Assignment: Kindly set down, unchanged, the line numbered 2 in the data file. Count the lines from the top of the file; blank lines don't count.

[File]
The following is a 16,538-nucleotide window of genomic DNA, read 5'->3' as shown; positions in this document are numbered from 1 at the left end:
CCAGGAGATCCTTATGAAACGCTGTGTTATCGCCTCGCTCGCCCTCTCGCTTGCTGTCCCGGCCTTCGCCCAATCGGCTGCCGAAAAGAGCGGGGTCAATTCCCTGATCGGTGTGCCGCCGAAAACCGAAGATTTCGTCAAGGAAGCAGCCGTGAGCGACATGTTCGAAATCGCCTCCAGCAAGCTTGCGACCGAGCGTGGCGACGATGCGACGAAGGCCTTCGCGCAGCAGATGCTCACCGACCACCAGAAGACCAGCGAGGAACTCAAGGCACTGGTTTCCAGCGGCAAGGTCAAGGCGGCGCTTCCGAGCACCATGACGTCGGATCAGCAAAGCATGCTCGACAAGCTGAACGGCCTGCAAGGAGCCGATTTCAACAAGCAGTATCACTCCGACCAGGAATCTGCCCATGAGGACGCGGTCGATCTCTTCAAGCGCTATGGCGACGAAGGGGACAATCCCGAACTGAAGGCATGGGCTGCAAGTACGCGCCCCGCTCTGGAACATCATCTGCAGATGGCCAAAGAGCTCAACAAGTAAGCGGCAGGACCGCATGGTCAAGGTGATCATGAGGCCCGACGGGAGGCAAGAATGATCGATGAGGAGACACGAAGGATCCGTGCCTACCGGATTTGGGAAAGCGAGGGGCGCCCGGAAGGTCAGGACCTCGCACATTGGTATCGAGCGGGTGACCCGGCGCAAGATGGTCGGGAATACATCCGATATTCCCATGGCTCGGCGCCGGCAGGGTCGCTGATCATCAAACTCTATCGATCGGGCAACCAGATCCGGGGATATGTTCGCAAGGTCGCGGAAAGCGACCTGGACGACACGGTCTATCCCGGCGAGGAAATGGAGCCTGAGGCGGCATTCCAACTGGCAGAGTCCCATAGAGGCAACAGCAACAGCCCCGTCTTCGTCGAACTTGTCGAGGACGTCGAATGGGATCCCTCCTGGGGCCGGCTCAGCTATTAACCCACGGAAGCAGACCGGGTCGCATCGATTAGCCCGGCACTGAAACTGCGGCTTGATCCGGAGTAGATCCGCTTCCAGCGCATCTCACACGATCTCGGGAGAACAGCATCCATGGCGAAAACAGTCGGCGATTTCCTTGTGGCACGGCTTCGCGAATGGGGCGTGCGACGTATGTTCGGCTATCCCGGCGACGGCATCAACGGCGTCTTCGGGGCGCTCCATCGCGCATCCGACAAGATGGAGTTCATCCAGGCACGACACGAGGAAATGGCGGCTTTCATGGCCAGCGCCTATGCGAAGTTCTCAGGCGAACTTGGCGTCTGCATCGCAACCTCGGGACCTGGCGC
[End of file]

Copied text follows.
CCAGGAGATCCTTATGAAACGCTGTGTTATCGCCTCGCTCGCCCTCTCGCTTGCTGTCCCGGCCTTCGCCCAATCGGCTGCCGAAAAGAGCGGGGTCAATTCCCTGATCGGTGTGCCGCCGAAAACCGAAGATTTCGTCAAGGAAGCAGCCGTGAGCGACATGTTCGAAATCGCCTCCAGCAAGCTTGCGACCGAGCGTGGCGACGATGCGACGAAGGCCTTCGCGCAGCAGATGCTCACCGACCACCAGAAGACCAGCGAGGAACTCAAGGCACTGGTTTCCAGCGGCAAGGTCAAGGCGGCGCTTCCGAGCACCATGACGTCGGATCAGCAAAGCATGCTCGACAAGCTGAACGGCCTGCAAGGAGCCGATTTCAACAAGCAGTATCACTCCGACCAGGAATCTGCCCATGAGGACGCGGTCGATCTCTTCAAGCGCTATGGCGACGAAGGGGACAATCCCGAACTGAAGGCATGGGCTGCAAGTACGCGCCCCGCTCTGGAACATCATCTGCAGATGGCCAAAGAGCTCAACAAGTAAGCGGCAGGACCGCATGGTCAAGGTGATCATGAGGCCCGACGGGAGGCAAGAATGATCGATGAGGAGACACGAAGGATCCGTGCCTACCGGATTTGGGAAAGCGAGGGGCGCCCGGAAGGTCAGGACCTCGCACATTGGTATCGAGCGGGTGACCCGGCGCAAGATGGTCGGGAATACATCCGATATTCCCATGGCTCGGCGCCGGCAGGGTCGCTGATCATCAAACTCTATCGATCGGGCAACCAGATCCGGGGATATGTTCGCAAGGTCGCGGAAAGCGACCTGGACGACACGGTCTATCCCGGCGAGGAAATGGAGCCTGAGGCGGCATTCCAACTGGCAGAGTCCCATAGAGGCAACAGCAACAGCCCCGTCTTCGTCGAACTTGTCGAGGACGTCGAATGGGATCCCTCCTGGGGCCGGCTCAGCTATTAACCCACGGAAGCAGACCGGGTCGCATCGATTAGCCCGGCACTGAAACTGCGGCTTGATCCGGAGTAGATCCGCTTCCAGCGCATCTCACACGATCTCGGGAGAACAGCATCCATGGCGAAAACAGTCGGCGATTTCCTTGTGGCACGGCTTCGCGAATGGGGCGTGCGACGTATGTTCGGCTATCCCGGCGACGGCATCAACGGCGTCTTCGGGGCGCTCCATCGCGCATCCGACAAGATGGAGTTCATCCAGGCACGACACGAGGAAATGGCGGCTTTCATGGCCAGCGCCTATGCGAAGTTCTCAGGCGAACTTGGCGTCTGCATCGCAACCTCGGGACCTGGCGC